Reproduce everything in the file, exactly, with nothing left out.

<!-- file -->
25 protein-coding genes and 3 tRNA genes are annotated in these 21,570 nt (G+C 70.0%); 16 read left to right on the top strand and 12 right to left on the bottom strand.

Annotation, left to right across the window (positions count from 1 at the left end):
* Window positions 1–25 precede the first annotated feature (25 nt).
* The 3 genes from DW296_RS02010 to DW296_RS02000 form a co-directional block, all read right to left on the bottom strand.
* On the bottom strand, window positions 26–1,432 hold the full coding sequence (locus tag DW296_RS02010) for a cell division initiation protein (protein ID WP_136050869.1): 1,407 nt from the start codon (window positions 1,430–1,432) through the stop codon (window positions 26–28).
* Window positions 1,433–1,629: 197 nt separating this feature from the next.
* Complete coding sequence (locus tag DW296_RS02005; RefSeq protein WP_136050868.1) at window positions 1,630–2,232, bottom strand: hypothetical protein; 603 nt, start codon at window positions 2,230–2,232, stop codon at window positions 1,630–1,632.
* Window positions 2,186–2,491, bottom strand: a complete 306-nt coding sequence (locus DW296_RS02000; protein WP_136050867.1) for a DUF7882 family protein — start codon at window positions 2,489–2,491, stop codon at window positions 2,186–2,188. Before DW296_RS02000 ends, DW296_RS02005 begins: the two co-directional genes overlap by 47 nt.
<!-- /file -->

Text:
25 protein-coding genes and 3 tRNA genes are annotated in these 21,570 nt (G+C 70.0%); 16 read left to right on the top strand and 12 right to left on the bottom strand.

Annotation, left to right across the window (positions count from 1 at the left end):
* Window positions 1–25 precede the first annotated feature (25 nt).
* The 3 genes from DW296_RS02010 to DW296_RS02000 form a co-directional block, all read right to left on the bottom strand.
* On the bottom strand, window positions 26–1,432 hold the full coding sequence (locus tag DW296_RS02010) for a cell division initiation protein (protein ID WP_136050869.1): 1,407 nt from the start codon (window positions 1,430–1,432) through the stop codon (window positions 26–28).
* Window positions 1,433–1,629: 197 nt separating this feature from the next.
* Complete coding sequence (locus tag DW296_RS02005; RefSeq protein WP_136050868.1) at window positions 1,630–2,232, bottom strand: hypothetical protein; 603 nt, start codon at window positions 2,230–2,232, stop codon at window positions 1,630–1,632.
* Window positions 2,186–2,491, bottom strand: a complete 306-nt coding sequence (locus DW296_RS02000; protein WP_136050867.1) for a DUF7882 family protein — start codon at window positions 2,489–2,491, stop codon at window positions 2,186–2,188. Before DW296_RS02000 ends, DW296_RS02005 begins: the two co-directional genes overlap by 47 nt.